After a week, our sweet little Sia rig was able to sell 1GB of storage for 750SC/TB/Month (150GB offered). We also bought some storage and found the uploads and downloads to be quite slow, minutes for megabytes on a gigabit line.
Limitations aside, Sia-UI provides a nicely presented first point of access to the network. Given the fact that v1 was released roughly two months ago at the time of writing, Sia-UI is an astonishingly mature proof of concept/MVP release.
Likely, Sia-UI will remain just that, a proof of concept, and the developers will focus on providing a solid storage API, similar or equal to Amazon’s S3 API, while relying on others to come up with more user-friendly front-end solutions.
Distributed storage is a surprisingly hard to solve problem. Sia could fail to do so, or it could become hugely successful precisely because of that razor sharp focus. We started our series with a project that we liked because it a has a clear promise and doesn’t go for the “future at large” approach common with many other blockchain offerings. Plagued by the fundamental insecurity of Dropbox, we’d be happy to see Sia succeed.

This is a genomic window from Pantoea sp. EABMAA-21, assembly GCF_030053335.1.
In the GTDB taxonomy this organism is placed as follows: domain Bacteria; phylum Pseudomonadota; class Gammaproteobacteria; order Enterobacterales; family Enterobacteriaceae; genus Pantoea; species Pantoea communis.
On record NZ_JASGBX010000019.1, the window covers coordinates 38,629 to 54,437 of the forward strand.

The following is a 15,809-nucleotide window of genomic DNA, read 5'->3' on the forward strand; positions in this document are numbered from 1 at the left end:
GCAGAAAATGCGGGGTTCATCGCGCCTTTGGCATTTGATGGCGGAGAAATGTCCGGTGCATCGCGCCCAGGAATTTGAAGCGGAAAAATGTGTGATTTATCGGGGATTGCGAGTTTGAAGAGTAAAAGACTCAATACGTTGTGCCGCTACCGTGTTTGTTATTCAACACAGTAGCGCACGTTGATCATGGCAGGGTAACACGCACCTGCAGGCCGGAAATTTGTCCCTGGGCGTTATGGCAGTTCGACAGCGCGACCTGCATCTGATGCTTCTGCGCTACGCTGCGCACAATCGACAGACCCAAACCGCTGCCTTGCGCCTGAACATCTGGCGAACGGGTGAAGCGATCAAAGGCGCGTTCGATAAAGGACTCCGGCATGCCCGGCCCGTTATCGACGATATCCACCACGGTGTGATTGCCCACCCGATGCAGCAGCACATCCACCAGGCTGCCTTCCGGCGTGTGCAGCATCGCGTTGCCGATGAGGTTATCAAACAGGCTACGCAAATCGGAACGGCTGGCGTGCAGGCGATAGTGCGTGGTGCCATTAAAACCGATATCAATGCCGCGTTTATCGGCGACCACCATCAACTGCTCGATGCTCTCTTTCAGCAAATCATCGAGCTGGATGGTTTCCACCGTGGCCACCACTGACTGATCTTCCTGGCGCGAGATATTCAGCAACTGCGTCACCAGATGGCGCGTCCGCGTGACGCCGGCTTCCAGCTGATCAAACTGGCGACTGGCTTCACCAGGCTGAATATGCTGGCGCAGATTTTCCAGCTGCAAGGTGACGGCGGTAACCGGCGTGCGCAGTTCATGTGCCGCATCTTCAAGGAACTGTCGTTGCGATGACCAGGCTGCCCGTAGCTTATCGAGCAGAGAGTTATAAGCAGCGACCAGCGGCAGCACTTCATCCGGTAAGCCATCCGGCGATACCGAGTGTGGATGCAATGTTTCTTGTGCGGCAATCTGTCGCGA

We plan to continue this series and to eventually review most of the current crypto projects from a fundamentals perspective. Tell us what you think about Sia, what kind of info you’d like to see in our reviews and of course what kind of projects you’d like us to review.
Facts at the Time of Writing
|Network status URL||https://explore.sia.tech/|
|More network info||http://siapulse.com/|
|Direct/indirect competitors||Storj, MaidSafe|
|Market cap||10’914’611 US$|
|Announced (bitcointalk.org)||May 14th, 2015|
|Network launch||June 2015|
|Client V1||June 2016|
|Next milestone||Amazon S3 API Compatibility|
|Blockchain type||Proof of Work + Storage Contracts|
|Block reward||300’000 - height, 30’000 constant after height 270’000|
|Block time||10 minutes|
|Stored on the blockchain||storage contracts and contract updates, proof of storage, transactions|
|Coins available||19.7 Billion SC|
|Listed at||Poloniex, Yunbi|